DEM offers $1,000 bonuses to recruit summer lifeguards

Incentives aim to head off hiring woes; hourly rate still pales in comparison to Mass.

By: - April 26, 2023 4:04 pm

A lifeguard on duty at Second Beach, the town surf beach in Middletown in 2018. (Photo by Janine L. Weisman/Rhode Island Current)

In an attempt to navigate the rough waters of seasonal hiring, Rhode Island is offering up to $1,000 in signing and retention bonuses for summer lifeguards at state beaches.

The Rhode Island Department of Environmental Management on Tuesday announced one-time bonuses as well as hourly wage increases for summer, seasonal lifeguards. The financial incentives aim to help turn the tides on local and national labor market woes, which are also true among the teenage workforce, according to data from the Federal Reserve Bank of St. Louis.

The $500 apiece signing and retention bonuses also mirror what neighboring Massachusetts is offering to seasonal pool and waterfront safety workers this summer, according to the Massachusetts Department of Conservation and Recreation website.

Massachusetts already bests Rhode Island when it comes to hourly wages for lifeguards; the Commonwealth offers $22 to $27 hourly for lifeguards and managers, depending on experience. In Rhode Island, lifeguards will make $15.50 to $18.75 an hour this year, with the range again dependent on experience. Though significantly lower than Massachusetts, the Ocean State’s 2023 rates mark a 10-14% boost over last year’s wages, according to DEM.

Seasonal workers across various jobs, from lifeguarding to park rangers and groundskeepers, are critical to maintaining the state agency’s vast expanse of beaches and parks, which contribute $300 million in state revenue a year, according to a 2017 study from the University of Rhode Island. 

“We need a great team — and finding and hiring qualified, enthusiastic workers is essential to delivering on this promise,” DEM Director Terry Gray said in a statement.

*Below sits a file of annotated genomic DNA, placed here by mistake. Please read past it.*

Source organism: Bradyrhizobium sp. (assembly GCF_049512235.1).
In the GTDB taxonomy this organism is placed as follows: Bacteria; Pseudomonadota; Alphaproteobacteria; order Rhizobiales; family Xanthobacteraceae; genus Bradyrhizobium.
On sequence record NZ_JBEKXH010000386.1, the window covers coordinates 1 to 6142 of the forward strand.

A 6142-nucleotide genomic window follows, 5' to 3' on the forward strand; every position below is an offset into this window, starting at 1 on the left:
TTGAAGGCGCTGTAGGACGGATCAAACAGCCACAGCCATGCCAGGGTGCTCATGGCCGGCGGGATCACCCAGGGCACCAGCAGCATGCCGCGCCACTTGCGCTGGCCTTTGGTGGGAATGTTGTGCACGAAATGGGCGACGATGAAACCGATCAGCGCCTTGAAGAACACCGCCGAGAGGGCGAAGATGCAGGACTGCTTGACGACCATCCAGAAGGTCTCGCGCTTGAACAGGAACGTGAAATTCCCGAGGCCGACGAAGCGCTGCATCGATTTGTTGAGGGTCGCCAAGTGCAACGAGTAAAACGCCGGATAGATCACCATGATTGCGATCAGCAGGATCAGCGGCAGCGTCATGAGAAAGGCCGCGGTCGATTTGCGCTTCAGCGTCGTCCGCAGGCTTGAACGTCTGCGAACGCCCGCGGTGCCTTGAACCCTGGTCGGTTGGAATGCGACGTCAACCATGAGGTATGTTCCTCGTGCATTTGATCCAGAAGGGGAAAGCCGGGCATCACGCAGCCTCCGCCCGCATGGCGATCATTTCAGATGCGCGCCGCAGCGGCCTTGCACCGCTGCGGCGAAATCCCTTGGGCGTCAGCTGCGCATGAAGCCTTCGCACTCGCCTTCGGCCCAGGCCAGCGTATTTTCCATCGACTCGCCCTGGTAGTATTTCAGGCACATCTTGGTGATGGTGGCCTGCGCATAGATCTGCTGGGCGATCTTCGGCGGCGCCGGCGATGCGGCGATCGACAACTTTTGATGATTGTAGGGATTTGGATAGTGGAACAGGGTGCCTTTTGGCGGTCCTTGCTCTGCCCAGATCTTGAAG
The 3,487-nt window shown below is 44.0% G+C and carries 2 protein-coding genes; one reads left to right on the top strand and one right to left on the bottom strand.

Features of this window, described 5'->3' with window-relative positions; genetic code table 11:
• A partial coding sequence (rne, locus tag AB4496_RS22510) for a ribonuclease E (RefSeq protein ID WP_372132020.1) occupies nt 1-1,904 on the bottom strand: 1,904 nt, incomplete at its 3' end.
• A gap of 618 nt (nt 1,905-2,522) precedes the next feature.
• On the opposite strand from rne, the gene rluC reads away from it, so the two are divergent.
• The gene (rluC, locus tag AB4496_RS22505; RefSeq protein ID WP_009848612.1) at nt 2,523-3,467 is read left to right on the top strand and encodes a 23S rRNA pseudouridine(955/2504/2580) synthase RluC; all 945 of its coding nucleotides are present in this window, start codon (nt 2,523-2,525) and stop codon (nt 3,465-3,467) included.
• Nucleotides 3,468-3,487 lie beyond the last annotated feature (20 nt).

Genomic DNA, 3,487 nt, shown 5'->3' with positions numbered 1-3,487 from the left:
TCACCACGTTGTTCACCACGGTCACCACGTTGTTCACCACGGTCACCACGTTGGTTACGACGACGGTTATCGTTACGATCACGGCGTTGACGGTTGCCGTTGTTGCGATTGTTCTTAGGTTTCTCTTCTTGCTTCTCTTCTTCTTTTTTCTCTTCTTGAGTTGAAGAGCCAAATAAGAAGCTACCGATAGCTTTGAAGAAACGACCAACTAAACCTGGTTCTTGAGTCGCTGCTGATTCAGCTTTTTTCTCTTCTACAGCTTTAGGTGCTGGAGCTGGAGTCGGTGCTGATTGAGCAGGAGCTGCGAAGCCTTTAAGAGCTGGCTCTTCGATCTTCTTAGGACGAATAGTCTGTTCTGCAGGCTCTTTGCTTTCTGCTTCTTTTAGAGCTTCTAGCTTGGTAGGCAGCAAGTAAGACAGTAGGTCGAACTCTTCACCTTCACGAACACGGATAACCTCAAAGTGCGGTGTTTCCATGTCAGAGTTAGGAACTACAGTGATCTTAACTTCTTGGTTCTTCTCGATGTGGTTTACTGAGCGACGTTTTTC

Last year, DEM was only able to fill about half of the 150 lifeguard jobs needed to oversee state swimming areas, forcing the state to restrict swimming at beaches a “handful of times” due to lack of available staffing, according to a statement.

Though private and public sector employees have bemoaned recent hiring challenges, municipal lifeguard programs in some cities and towns appear still buoyant. 

In Narragansett: ‘Tons of applications’

Among them, Narragansett, where the town has already filled the 52 lifeguard jobs needed to work at Narragansett Town Beach this summer, according to Michelle Kershaw, the town’s parks and recreations director.

“We always get tons of applications,” said Kershaw, adding that recruitment starts after Christmas each year. “We do not have a problem hiring lifeguards.”

The town’s hourly rates are on-par with state pay, although there are no signing or retention bonuses in Narragansett. 

South Kingstown is also not offering extra incentives to attract lifeguards for the South Kingstown Town Beach, though like DEM, it has upped the hourly rates, according to Lenka Capek, town recreational superintendent.

The $15.62 to $18.23 hourly rate offered for South Kingstown lifeguards marks a 5-10% pay bump over last year’s wages, according to Capek. Though South Kingstown was just beginning to recruit seasonal summer workers, including lifeguards, Capek wasn’t worried about competing with DEM.

“We have a relatively small beach so we don’t need to hire as many,” she said. She added that many of the town lifeguards return for multiple years. 

Keeping those teenagers and 20-somethings through the end of the season can be difficult though. South Kingstown has ended lifeguard supervision of the beach before Labor Day weekend for the past two years due to staffing shortages as workers return to college, Capek said.

DEM’s retention bonuses aim to head off that early exodus among state lifeguards, offering a one-time $500 payment to lifeguards who stay through Sept. 4. The $500 sign-on bonus is available for employees who are hired by June 24.

A list of DEM’s seasonal employee job openings and applications are available online.


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Nancy Lavin
Nancy Lavin

Nancy Lavin is senior reporter covering state politics, energy and environmental issues for the Rhode Island Current.